People use social media to add value to their life – personally and professionally. There are not many hard and fast lines dividing these two in social media, especially on the more “casual” networks like Facebook and Pinterest.
Your customers are constantly looking for the next big thing that can add value to their life. If you are boring, stale and only pushing your product, they will immediately bypass you and go on to the next one. Attention spans are incredibly short and patience levels are non-existent.
You need to differentiate yourself from the ever-growing social media pack. How do you do that? By offering unique value to your online community.
Think of what you like to read online and who you follow on your social networks – why do you give them your time? Chances are you get something out of the relationship – whether it be helpful information, how-to tips or just a laugh.
Be realistic. Imagine your customers sitting at their computers or their phones, taking a split second to decide whether to “Like” or “Unlike” you (or “Hide” you), whether to “Follow” or “Unfollow” you.
Undoubtedly, they are all thinking, “What have you done for me lately?”
“What have you done for me lately?” doesn’t mean always providing giveaways and special coupons (although those certainly work and people love them).
There are other ways to provide value to your online community:
- Become an authority in your subject area (but don’t claim to know everything). This is the most time consuming aspect of providing value, but the most rewarding (and hopefully something you are aspiring to in your chosen career). Read everything in the beginning (until you figure out which blogs/new sources are the most useful) and practice what you preach. Know what you’re talking about. You would be surprised how often supposed “experts” know very little about their subject matter. If you set yourself apart by knowing your stuff and being able to explain it in layman’s terms, you will succeed.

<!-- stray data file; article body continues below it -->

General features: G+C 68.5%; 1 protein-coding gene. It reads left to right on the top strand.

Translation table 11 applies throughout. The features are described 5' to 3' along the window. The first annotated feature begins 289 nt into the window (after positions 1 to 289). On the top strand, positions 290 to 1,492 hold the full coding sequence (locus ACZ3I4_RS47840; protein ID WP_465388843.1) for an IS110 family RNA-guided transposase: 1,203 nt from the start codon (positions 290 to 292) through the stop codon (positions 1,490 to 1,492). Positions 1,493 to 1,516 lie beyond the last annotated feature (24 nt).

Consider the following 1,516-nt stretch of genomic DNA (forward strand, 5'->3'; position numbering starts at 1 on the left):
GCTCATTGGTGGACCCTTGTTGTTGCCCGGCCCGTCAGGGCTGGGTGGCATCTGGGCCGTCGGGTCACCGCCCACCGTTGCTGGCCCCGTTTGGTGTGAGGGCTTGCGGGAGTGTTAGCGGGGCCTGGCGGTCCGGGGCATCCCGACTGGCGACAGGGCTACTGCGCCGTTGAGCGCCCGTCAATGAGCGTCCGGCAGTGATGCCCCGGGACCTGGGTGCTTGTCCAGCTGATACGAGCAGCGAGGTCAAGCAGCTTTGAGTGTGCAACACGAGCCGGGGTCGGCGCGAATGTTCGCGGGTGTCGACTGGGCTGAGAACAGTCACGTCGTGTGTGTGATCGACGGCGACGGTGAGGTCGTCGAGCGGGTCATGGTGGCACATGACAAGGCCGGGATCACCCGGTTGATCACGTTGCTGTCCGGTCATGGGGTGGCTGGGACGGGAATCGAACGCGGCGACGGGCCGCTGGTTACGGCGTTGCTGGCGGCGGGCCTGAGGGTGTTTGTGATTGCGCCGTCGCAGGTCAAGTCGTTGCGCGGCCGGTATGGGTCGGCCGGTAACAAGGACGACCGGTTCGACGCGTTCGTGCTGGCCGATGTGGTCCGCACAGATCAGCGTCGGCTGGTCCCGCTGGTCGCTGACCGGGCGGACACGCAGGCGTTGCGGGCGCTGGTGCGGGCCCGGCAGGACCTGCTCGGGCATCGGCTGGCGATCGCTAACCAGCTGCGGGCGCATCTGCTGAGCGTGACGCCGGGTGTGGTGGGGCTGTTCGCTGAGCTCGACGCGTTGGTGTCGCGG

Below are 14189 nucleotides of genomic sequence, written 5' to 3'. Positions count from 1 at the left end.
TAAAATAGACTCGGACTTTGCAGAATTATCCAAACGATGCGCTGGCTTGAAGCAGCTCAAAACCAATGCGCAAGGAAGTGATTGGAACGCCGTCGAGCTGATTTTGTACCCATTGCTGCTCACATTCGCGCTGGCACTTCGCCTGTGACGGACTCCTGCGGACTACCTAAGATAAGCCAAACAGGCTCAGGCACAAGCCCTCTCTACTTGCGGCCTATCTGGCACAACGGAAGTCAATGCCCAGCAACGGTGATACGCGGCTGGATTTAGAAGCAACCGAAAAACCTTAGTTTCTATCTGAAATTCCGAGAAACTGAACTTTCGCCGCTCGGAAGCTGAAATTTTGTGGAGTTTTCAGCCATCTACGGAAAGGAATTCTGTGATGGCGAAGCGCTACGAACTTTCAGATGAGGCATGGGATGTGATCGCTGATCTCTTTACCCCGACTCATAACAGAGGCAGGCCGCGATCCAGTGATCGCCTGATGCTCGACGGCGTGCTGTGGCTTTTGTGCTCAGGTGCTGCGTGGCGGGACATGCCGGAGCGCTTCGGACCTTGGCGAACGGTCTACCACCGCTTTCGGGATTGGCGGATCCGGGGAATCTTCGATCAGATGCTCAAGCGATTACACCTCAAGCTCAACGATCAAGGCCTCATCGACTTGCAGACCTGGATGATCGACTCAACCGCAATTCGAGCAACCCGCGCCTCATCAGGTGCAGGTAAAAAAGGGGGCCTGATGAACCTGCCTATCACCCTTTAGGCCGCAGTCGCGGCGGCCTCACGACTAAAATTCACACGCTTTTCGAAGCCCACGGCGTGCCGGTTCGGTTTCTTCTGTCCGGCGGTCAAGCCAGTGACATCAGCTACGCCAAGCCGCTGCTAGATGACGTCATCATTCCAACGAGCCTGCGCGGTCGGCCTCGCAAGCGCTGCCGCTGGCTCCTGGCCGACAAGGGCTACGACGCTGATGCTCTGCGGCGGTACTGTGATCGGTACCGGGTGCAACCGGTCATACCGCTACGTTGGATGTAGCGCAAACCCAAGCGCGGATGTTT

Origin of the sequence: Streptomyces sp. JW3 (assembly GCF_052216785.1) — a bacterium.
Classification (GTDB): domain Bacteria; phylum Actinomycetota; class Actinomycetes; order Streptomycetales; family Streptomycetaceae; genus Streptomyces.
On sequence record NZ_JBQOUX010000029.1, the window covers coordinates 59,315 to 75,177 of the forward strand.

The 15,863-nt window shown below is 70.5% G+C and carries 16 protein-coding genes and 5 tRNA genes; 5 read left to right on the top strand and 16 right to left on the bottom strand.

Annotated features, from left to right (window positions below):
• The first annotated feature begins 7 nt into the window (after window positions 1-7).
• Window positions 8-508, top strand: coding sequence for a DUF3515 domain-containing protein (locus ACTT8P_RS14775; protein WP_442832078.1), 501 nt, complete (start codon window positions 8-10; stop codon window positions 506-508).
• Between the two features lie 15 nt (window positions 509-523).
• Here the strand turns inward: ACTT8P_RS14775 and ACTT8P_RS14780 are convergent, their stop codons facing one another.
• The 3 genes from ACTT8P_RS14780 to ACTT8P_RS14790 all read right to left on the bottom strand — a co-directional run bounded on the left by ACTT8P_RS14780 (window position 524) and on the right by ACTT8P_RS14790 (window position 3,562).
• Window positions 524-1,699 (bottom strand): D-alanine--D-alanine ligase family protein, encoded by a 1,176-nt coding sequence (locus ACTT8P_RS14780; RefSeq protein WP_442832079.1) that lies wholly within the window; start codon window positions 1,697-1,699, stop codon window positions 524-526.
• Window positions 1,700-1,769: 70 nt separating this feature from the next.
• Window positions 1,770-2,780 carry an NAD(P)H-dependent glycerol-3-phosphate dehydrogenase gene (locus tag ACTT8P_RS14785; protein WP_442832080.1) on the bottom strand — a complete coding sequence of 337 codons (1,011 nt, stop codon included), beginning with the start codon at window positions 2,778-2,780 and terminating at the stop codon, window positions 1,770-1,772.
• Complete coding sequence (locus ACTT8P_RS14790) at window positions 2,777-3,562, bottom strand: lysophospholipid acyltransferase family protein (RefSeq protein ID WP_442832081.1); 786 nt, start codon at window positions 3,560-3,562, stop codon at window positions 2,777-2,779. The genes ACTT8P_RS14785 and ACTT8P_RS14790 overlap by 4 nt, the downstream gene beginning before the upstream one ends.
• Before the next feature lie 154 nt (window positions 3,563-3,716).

- Be the go-to resource. You want to be the one that your customers think about when they need your services. Provide lists of great books to read (with brief reviews), synthesize long and technical articles and curate great content.
- Give away stuff for free. (Yes, really.) Giving away high quality content and useful information for free is a perfect way to build your brand and your reputation. Giving away great stuff is also a good way to get more newsletter and/or blog subscribers – have people give you their email address to get the free content. HubSpot ebooks are an example of this practice.
- Be responsive and accessible. If your online community engages and asks questions, answer them promptly. If you need to wait to get the answer, let them know you will get back to them as soon as you can. 24 hours is an eternity in the social media realm – respond immediately to comments, questions and feedback on your posts. By showing you are accessible and eager to help, you are setting yourself apart from the social media Ghost Towns – Facebook pages and Twitter accounts that are created but never (or very rarely) maintained.
What have you done for your customers online lately? What advice do you have for others? Please leave your feedback in the Comments section, or email me at firstname.lastname@example.org – Thanks for reading!
Free chapter download!
Sign up and get a free copy of the first chapter of my new book, Storytelling in the Digital Age: A Guide for Nonprofits.
When you sign up, you will also receive my free weekly bulletin with tips, tricks, and advice for savvy nonprofits on how to kick butt at online marketing and fundraising.
See you in your inbox! Enjoy the chapter, and let me know what you think!